Russian Think Tanks and Soft Power


  • Carolina Vendil Pallin
  • Susanne Oxenstierna

Publish date: 2017-09-13

Report number: FOI-R--4451--SE

Pages: 51

Written in: English


  • Russia
  • think tanks
  • soft power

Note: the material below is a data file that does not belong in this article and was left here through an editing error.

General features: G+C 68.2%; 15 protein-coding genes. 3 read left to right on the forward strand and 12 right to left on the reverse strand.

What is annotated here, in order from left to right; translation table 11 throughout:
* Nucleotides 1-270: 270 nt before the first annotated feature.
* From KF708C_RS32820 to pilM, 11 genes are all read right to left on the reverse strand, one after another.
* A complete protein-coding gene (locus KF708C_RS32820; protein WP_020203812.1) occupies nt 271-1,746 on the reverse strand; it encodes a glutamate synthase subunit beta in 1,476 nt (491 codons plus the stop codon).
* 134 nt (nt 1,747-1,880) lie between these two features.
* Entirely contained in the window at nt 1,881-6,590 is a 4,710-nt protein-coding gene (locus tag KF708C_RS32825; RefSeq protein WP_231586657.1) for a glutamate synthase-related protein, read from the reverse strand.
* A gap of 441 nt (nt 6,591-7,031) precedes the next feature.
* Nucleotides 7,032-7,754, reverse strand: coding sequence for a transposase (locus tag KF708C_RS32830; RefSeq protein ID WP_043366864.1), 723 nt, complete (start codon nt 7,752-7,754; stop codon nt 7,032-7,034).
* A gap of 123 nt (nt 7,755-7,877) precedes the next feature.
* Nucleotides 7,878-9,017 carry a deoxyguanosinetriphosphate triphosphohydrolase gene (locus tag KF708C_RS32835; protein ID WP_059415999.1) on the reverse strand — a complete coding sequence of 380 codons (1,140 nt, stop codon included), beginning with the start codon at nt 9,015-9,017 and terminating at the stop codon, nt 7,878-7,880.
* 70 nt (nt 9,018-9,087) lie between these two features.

Russia has put increasing emphasis on public diplomacy and the use of "soft power" to achieve foreign policy objectives. The Foreign Policy Concept of 2016 specifically calls for Russian academics and experts to get involved in the country's public diplomacy efforts and to do so in dialogue with foreign specialists on international relations. This report investigates how Russia tries to influence expert communities and wider public opinion in the West with the help of think tanks and similar GONGOs. Nine Russian think tanks or GONGOs (government-organized non-governmental organizations) were selected for closer analysis in this study. They are all directly or indirectly dependent on the Russian state for financial support. Other important donors are Russian big business. All of the think tanks analysed are, moreover, closely linked to the Russian political executive. A finding of the study is that the think tanks that take on less of an advocacy role in their messaging tend to be the ones with the best relations with Western researchers. Their experts are sought after as speakers at conferences and roundtables around the world and their access to Russian government circles adds to their attraction as cooperation partners. The think tanks that are more propagandistic tend to end up creating networks with experts, organizations and institutes in the West that are less mainstream.